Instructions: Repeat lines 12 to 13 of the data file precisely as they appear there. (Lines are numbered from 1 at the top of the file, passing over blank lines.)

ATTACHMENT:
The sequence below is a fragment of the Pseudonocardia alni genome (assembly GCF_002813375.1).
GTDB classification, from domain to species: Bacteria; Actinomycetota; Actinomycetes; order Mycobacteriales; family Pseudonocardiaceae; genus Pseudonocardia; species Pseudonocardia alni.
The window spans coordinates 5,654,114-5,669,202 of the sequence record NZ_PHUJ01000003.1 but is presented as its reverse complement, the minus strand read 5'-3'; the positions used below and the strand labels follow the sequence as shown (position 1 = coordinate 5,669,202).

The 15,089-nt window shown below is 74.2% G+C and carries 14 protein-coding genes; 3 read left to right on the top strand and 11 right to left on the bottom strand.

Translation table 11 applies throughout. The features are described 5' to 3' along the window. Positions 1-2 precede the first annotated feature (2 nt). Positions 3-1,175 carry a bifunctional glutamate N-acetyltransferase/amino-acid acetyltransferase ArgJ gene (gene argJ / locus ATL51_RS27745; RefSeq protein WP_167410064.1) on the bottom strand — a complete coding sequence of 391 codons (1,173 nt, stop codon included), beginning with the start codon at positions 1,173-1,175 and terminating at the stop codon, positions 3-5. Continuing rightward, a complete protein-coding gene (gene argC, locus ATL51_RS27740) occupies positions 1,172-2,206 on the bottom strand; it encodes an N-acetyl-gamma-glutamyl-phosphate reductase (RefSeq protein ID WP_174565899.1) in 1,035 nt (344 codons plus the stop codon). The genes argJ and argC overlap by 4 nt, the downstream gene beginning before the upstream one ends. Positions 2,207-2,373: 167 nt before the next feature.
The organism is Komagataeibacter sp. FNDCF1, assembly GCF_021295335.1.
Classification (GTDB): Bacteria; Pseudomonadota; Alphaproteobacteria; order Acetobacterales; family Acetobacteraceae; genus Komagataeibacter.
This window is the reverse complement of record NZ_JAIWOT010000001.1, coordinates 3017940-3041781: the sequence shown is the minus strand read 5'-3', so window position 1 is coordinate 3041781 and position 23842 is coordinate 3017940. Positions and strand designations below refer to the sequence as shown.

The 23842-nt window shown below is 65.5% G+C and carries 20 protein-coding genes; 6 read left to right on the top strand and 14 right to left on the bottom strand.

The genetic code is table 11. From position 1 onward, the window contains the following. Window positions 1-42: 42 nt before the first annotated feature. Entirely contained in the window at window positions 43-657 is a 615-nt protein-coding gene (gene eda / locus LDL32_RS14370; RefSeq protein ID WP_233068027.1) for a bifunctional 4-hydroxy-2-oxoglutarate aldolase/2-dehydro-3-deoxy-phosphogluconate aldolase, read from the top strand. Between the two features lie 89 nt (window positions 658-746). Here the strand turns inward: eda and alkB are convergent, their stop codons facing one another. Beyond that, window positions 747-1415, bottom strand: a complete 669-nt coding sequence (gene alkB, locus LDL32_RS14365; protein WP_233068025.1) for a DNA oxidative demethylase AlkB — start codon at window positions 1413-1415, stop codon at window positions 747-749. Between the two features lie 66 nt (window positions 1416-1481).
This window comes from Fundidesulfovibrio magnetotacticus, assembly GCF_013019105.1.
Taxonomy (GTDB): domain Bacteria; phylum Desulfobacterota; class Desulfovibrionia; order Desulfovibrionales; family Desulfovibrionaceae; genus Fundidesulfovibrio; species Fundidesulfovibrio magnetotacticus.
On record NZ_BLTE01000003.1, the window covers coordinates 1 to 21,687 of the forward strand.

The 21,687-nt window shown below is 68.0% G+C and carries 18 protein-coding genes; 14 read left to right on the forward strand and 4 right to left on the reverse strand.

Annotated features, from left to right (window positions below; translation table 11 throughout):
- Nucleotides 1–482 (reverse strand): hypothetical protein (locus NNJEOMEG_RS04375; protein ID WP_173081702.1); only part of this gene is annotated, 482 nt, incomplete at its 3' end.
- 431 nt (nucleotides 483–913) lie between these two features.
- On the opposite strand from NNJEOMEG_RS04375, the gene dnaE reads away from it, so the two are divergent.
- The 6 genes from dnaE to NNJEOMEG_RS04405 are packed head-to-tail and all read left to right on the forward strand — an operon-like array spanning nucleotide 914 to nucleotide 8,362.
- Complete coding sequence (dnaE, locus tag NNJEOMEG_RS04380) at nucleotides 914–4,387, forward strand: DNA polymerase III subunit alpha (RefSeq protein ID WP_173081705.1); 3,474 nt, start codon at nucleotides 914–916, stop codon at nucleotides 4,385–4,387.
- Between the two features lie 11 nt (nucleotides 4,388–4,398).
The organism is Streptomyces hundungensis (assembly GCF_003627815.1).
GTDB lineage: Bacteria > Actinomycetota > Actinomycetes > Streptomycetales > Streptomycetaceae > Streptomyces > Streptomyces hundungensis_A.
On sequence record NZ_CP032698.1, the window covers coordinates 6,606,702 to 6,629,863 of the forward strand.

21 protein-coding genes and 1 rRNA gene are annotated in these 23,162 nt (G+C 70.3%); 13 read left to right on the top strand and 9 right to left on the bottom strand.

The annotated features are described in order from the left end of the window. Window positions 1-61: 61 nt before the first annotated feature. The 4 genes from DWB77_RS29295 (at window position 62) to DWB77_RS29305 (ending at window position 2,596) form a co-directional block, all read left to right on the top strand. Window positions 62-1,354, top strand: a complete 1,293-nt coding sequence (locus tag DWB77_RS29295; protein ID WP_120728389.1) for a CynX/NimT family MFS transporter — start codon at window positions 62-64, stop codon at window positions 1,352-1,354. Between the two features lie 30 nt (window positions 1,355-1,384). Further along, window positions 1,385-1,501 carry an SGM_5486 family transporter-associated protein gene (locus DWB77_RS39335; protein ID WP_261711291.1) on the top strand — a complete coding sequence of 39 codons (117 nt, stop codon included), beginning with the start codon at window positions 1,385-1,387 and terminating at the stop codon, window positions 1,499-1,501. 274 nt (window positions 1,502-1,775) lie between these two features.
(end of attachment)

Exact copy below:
Taxonomy (GTDB): domain Bacteria; phylum Desulfobacterota; class Desulfovibrionia; order Desulfovibrionales; family Desulfovibrionaceae; genus Fundidesulfovibrio; species Fundidesulfovibrio magnetotacticus.
On record NZ_BLTE01000003.1, the window covers coordinates 1 to 21,687 of the forward strand.